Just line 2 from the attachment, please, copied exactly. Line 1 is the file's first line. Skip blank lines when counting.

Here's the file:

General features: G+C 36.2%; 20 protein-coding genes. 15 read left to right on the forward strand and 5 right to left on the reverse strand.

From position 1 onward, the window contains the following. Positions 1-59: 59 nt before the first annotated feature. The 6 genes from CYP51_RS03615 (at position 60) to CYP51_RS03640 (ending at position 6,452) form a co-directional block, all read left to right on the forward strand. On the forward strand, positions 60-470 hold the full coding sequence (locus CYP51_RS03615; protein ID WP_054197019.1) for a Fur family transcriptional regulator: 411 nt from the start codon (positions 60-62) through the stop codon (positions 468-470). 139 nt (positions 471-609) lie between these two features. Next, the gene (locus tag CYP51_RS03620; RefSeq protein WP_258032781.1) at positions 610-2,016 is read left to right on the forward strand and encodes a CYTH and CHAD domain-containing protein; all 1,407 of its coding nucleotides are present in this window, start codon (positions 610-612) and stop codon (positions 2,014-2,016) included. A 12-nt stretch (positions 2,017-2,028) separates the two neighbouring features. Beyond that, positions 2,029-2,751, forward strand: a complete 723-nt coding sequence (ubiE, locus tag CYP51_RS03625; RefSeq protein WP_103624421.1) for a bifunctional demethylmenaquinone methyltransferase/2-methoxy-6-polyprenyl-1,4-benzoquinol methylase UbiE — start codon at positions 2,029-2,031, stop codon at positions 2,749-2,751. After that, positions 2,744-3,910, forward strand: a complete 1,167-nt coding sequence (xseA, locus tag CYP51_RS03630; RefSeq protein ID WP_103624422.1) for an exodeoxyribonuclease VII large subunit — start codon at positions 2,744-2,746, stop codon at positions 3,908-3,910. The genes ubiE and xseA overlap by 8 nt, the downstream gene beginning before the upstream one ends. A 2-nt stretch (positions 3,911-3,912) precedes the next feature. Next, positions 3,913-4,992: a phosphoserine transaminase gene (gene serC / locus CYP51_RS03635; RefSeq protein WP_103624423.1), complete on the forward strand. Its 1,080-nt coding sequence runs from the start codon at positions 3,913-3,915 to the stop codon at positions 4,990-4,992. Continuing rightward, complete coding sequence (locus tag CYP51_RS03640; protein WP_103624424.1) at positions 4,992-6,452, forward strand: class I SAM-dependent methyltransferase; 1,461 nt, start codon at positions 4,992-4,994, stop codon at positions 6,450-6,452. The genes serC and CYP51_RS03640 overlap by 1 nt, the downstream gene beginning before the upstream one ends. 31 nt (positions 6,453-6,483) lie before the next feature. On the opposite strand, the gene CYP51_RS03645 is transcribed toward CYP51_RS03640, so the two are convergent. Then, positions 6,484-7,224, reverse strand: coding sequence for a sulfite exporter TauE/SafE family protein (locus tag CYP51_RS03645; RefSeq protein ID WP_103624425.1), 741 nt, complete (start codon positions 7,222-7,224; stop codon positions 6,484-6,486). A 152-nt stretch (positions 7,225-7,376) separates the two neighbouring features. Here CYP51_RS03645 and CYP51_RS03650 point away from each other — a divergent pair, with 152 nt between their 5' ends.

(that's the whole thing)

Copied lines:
From position 1 onward, the window contains the following. Positions 1-59: 59 nt before the first annotated feature. The 6 genes from CYP51_RS03615 (at position 60) to CYP51_RS03640 (ending at position 6,452) form a co-directional block, all read left to right on the forward strand. On the forward strand, positions 60-470 hold the full coding sequence (locus CYP51_RS03615; protein ID WP_054197019.1) for a Fur family transcriptional regulator: 411 nt from the start codon (positions 60-62) through the stop codon (positions 468-470). 139 nt (positions 471-609) lie between these two features. Next, the gene (locus tag CYP51_RS03620; RefSeq protein WP_258032781.1) at positions 610-2,016 is read left to right on the forward strand and encodes a CYTH and CHAD domain-containing protein; all 1,407 of its coding nucleotides are present in this window, start codon (positions 610-612) and stop codon (positions 2,014-2,016) included. A 12-nt stretch (positions 2,017-2,028) separates the two neighbouring features. Beyond that, positions 2,029-2,751, forward strand: a complete 723-nt coding sequence (ubiE, locus tag CYP51_RS03625; RefSeq protein WP_103624421.1) for a bifunctional demethylmenaquinone methyltransferase/2-methoxy-6-polyprenyl-1,4-benzoquinol methylase UbiE — start codon at positions 2,029-2,031, stop codon at positions 2,749-2,751. After that, positions 2,744-3,910, forward strand: a complete 1,167-nt coding sequence (xseA, locus tag CYP51_RS03630; RefSeq protein ID WP_103624422.1) for an exodeoxyribonuclease VII large subunit — start codon at positions 2,744-2,746, stop codon at positions 3,908-3,910. The genes ubiE and xseA overlap by 8 nt, the downstream gene beginning before the upstream one ends. A 2-nt stretch (positions 3,911-3,912) precedes the next feature. Next, positions 3,913-4,992: a phosphoserine transaminase gene (gene serC / locus CYP51_RS03635; RefSeq protein WP_103624423.1), complete on the forward strand. Its 1,080-nt coding sequence runs from the start codon at positions 3,913-3,915 to the stop codon at positions 4,990-4,992. Continuing rightward, complete coding sequence (locus tag CYP51_RS03640; protein WP_103624424.1) at positions 4,992-6,452, forward strand: class I SAM-dependent methyltransferase; 1,461 nt, start codon at positions 4,992-4,994, stop codon at positions 6,450-6,452. The genes serC and CYP51_RS03640 overlap by 1 nt, the downstream gene beginning before the upstream one ends. 31 nt (positions 6,453-6,483) lie before the next feature. On the opposite strand, the gene CYP51_RS03645 is transcribed toward CYP51_RS03640, so the two are convergent. Then, positions 6,484-7,224, reverse strand: coding sequence for a sulfite exporter TauE/SafE family protein (locus tag CYP51_RS03645; RefSeq protein ID WP_103624425.1), 741 nt, complete (start codon positions 7,222-7,224; stop codon positions 6,484-6,486). A 152-nt stretch (positions 7,225-7,376) separates the two neighbouring features. Here CYP51_RS03645 and CYP51_RS03650 point away from each other — a divergent pair, with 152 nt between their 5' ends.